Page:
In The New York Times, author Joan Nathan wrote this week about the growth of restaurant based seders. Not only Wolfgang Puck’s Spago holds seders. More and more families and couples are opting to make reservations and order from a menu for their affair. Complementing the article is a recommended playlist of twenty Passover tunes, a list of nearly a dozen restaurants that host seders in the USA, and APPS for Passover, such as a Haggadah, iHagadah, the Union Haggadah for Android, iMahNishtana, and Ma Nishtana for Android. The highlighted recipe in The Times is for Matza Brei with Lox and 35 other recipes.Cupcakes are Hot, as you are well aware. And for Passover, the cupcake project is highlighting their Gefilte Fish cupcake with horseradish frosting.
The Los Angeles Times turned its attention to its Seder Without Matza. Phyllis Glazer, reporting from Tel Aviv, goes nutty. She writes that all nuts are kosher for Passover, and they have been used throughout culinary history as flours, binders and thickeners. Best of all, gluten-free nuts taste 100% better than matzo, have a heart-healthy reputation and are considerably kinder on the digestive system. Her recipes in Asparagus with hazelnuts and seasoned currants; walnut- and herb-stuffed eggplant rolls; roasted chicken thighs with spinach, basil, pistachio and avocado oil pesto; and a chocolate pecan brownie fudge cake.In the Miami Herald this week, there were stories on handmade matza making in the Miami area, with a reprint of Mark Bittman’s 2010 Olive Oil Matza recipe; a profile of North Miami Beach’s kosher food bank, the growth in demand for its services to the poor and unemployed, and the Passover foods it stocks; Miami’s Passover restaurant scene; and Miami-Dade’s annual Golden Matza Ball making competition. The Detroit Free Press put many a paper to shame with a fantastic article. They asked their readers for their favorite brisket recipes. And they got them. In a story titled, However you cook it’s not Passover without a beef brisket, Ruthe Goldstein, 73, of West Bloomfield, adapted her recipe from a 1950s cookbook. She buys her beef in Delray Beach, Fla. and brings it back to Detroit in a cooler. Why? Cuz she got a good price for it in Florida. She uses kosher sweet wine in her recipe. Carol Schwartz adds apples to her gravy. And June Burk of Oak Park’s recipe is a stand in for family.
The Huffington Post has a piece on the five news stories to bring to your seder. I won’t even link to it since they are either outdated or too moronic to waste one’s eyesight on. The Wall Street Journal’s post on whether the Passover Seder is the new Christmas, and the continued growth of seder parties among Christians is also an article that can be zzzzz avoided. I was disappointed by the 2011 coverage in the Dallas Morning News; not even a recipe… just a mention of a Plano deli that has specially made gefilte fish for sale that uses non-over-fished species of fish.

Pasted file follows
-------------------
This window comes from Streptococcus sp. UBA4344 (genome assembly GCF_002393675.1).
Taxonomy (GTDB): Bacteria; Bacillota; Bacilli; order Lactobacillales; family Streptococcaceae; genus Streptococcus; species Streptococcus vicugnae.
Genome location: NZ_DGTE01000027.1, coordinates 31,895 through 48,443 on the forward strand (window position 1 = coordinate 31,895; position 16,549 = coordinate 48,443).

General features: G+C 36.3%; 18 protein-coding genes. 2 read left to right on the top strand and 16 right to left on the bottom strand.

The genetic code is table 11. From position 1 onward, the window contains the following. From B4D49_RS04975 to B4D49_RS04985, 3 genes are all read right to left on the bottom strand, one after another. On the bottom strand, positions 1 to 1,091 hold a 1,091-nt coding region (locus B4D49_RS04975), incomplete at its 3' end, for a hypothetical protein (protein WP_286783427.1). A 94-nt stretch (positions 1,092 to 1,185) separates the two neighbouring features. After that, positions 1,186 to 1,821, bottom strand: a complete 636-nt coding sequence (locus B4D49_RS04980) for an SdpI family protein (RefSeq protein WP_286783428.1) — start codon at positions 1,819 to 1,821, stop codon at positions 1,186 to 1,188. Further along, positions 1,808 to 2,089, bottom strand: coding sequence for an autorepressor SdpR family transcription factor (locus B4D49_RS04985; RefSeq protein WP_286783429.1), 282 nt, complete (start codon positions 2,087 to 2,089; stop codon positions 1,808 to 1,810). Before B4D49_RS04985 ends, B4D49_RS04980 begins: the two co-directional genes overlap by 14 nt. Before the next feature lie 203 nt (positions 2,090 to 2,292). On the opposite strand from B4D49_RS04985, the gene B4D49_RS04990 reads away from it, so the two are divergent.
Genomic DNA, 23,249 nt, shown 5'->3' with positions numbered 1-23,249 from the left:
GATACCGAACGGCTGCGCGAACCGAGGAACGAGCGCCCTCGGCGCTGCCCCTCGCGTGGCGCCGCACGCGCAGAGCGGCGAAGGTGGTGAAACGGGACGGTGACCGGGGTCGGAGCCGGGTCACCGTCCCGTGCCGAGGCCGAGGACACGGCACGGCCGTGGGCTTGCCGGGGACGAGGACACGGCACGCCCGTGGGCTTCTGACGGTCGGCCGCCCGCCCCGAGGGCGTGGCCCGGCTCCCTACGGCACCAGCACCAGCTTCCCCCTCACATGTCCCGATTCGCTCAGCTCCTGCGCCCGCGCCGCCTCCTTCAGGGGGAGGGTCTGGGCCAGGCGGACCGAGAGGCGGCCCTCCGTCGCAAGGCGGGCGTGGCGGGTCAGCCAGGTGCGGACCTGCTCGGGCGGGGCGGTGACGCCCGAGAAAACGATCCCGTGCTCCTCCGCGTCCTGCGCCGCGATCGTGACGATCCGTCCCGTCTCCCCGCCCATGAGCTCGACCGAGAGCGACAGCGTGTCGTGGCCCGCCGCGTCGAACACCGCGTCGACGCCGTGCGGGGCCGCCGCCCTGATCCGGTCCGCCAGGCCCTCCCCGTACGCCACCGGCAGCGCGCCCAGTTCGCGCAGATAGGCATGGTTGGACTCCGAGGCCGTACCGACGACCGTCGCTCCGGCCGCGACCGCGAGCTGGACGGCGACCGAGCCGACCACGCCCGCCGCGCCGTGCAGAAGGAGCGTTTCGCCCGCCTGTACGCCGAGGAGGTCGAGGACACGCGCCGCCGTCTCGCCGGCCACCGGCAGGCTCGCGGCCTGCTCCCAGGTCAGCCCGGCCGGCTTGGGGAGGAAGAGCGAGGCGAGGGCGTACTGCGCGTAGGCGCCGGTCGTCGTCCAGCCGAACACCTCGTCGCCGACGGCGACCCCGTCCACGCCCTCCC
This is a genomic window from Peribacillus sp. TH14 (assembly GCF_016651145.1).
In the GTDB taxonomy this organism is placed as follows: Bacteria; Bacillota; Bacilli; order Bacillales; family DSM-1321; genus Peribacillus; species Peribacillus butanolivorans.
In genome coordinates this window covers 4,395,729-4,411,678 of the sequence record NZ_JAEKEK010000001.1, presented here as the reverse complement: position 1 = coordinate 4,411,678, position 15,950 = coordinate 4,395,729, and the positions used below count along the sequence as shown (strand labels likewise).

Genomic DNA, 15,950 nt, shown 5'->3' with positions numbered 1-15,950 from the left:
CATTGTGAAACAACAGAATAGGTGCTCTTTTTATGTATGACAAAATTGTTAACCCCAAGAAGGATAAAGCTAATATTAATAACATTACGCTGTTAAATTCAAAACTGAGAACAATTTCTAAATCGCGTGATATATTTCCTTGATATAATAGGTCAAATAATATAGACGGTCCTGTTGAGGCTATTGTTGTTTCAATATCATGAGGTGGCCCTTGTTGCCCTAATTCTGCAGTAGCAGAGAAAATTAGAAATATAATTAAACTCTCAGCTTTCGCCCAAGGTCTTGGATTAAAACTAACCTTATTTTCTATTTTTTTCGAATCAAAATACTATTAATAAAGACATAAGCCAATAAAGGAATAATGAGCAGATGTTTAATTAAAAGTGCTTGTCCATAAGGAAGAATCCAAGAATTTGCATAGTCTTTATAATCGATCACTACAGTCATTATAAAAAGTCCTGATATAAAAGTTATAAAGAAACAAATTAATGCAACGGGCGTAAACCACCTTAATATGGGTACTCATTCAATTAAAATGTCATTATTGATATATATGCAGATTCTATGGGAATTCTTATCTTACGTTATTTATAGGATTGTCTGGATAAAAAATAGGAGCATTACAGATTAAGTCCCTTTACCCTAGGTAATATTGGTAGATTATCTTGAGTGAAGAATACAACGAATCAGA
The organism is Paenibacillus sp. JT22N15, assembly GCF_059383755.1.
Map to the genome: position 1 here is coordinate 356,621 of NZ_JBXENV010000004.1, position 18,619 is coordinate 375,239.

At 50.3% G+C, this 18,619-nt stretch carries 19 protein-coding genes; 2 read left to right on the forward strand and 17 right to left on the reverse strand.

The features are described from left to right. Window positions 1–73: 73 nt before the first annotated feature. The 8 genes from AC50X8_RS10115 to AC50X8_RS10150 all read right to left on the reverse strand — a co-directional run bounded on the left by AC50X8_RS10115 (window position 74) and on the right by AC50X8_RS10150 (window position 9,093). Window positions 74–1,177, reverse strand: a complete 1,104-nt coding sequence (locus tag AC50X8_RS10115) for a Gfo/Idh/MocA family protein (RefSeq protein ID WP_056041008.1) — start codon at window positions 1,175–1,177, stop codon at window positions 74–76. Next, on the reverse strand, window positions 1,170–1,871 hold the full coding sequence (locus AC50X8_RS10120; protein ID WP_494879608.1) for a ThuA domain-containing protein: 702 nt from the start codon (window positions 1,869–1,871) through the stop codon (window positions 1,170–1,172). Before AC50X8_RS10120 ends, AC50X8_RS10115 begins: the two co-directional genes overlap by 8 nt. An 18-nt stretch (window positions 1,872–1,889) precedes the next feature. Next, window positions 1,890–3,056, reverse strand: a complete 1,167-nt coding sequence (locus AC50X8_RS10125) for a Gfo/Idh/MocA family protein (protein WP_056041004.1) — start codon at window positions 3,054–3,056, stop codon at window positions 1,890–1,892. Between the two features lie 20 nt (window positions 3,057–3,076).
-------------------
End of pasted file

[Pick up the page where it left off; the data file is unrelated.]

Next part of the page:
The Philadelphia Inquirer did not leave me with a bitter taste. Their recipes however will. They focus on the bitter tastes of the holiday and provide two recipes for maror and haroset. They also add levity with a story on “Days of Wine and Haroset” and “Afikomen Round the Mountain, when…” songs. The Montreal Gazette also published two Haroset recipes for its readers.
San Francisco’s JWeekly for Bay Area residents published a Pesach special issue with recipes of a Turkish flavor and stories on a prison seder, a bluegrass seder in the Sandia Mountains, sending chametz to Japan, and the Mormon seder for students at BYU’s center in Jerusalem and their special guests.I close with a story from The Oregonian in Portland Deena Prichep writes about a taste test of alternate types of gefilte fish: Gefilte Fish Ssam, West Coast Gefilte Fish, Russian Gefilte Fish, and Pescado Con Tomat.
She irritates my palate by dissing grocery gefilte fish in gleaming glass jars, but wins by gathering a panel of judges that included Cantor Judy Schiff; Portland Jewish Academy Jewish studies teacher Nathan Somers; Portland State University Jewish studies professor Natan Meir; and Trent Pierce, a chef. Ed Ross, a sous chef who was born in Korea (the land that loves the Talmud) and was adopted by a deli-owning Jewish family in NY, made a korean style gefilte fish with garlic, sake, shiso leaf and ginger, Gefilte Fish Ssam (Ssam means wrapped in korean, like the way you wrap Galbi in lettuce leaves). Jenn Louis, a chef, prepared a pink tinted West Coast style with fennel frond. Vitaly Paley made a Russian style, in which the fish is stuff back inside the skin of the whole fish (usually pike). Growing up in the USSR though, there was little matzah, so they used, yes, bread crumbs. Alicia Parter, made her gefilte fish in the style of her family, which hailed from the Isle of Rhodes in Greece. She remembers piles of olives, lemon and fish, reflecting the Iberian and Ottoman influences on the cuisine. Her Pescado con Tomat in an herbal and lemony tomato sauce. The winner? You have to read the rest of the story.
To a Good Appetite!
(By the way, I did tweet back several “Mexican” style passover recipes to ms zuckerberg)